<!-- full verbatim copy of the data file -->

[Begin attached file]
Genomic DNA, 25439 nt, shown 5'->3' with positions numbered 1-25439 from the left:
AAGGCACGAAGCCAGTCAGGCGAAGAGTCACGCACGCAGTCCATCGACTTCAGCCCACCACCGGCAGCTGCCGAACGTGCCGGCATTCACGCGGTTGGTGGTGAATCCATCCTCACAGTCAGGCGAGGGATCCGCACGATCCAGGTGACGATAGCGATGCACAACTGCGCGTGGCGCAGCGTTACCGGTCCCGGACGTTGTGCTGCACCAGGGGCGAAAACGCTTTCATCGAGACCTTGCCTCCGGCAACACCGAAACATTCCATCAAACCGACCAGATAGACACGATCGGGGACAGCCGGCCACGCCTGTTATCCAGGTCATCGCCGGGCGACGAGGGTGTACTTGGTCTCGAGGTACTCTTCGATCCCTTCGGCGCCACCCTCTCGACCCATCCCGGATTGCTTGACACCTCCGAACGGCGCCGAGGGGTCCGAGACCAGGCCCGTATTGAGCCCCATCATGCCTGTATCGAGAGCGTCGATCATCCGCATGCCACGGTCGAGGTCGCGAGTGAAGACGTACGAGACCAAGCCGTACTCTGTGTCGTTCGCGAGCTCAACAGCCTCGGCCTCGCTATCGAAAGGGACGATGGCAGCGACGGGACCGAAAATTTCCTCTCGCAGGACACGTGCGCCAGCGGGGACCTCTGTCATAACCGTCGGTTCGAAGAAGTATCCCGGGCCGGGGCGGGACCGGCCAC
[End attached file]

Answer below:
Genomic DNA, 25439 nt, shown 5'->3' with positions numbered 1-25439 from the left:
AAGGCACGAAGCCAGTCAGGCGAAGAGTCACGCACGCAGTCCATCGACTTCAGCCCACCACCGGCAGCTGCCGAACGTGCCGGCATTCACGCGGTTGGTGGTGAATCCATCCTCACAGTCAGGCGAGGGATCCGCACGATCCAGGTGACGATAGCGATGCACAACTGCGCGTGGCGCAGCGTTACCGGTCCCGGACGTTGTGCTGCACCAGGGGCGAAAACGCTTTCATCGAGACCTTGCCTCCGGCAACACCGAAACATTCCATCAAACCGACCAGATAGACACGATCGGGGACAGCCGGCCACGCCTGTTATCCAGGTCATCGCCGGGCGACGAGGGTGTACTTGGTCTCGAGGTACTCTTCGATCCCTTCGGCGCCACCCTCTCGACCCATCCCGGATTGCTTGACACCTCCGAACGGCGCCGAGGGGTCCGAGACCAGGCCCGTATTGAGCCCCATCATGCCTGTATCGAGAGCGTCGATCATCCGCATGCCACGGTCGAGGTCGCGAGTGAAGACGTACGAGACCAAGCCGTACTCTGTGTCGTTCGCGAGCTCAACAGCCTCGGCCTCGCTATCGAAAGGGACGATGGCAGCGACGGGACCGAAAATTTCCTCTCGCAGGACACGTGCGCCAGCGGGGACCTCTGTCATAACCGTCGGTTCGAAGAAGTATCCCGGGCCGGGGCGGGACCGGCCAC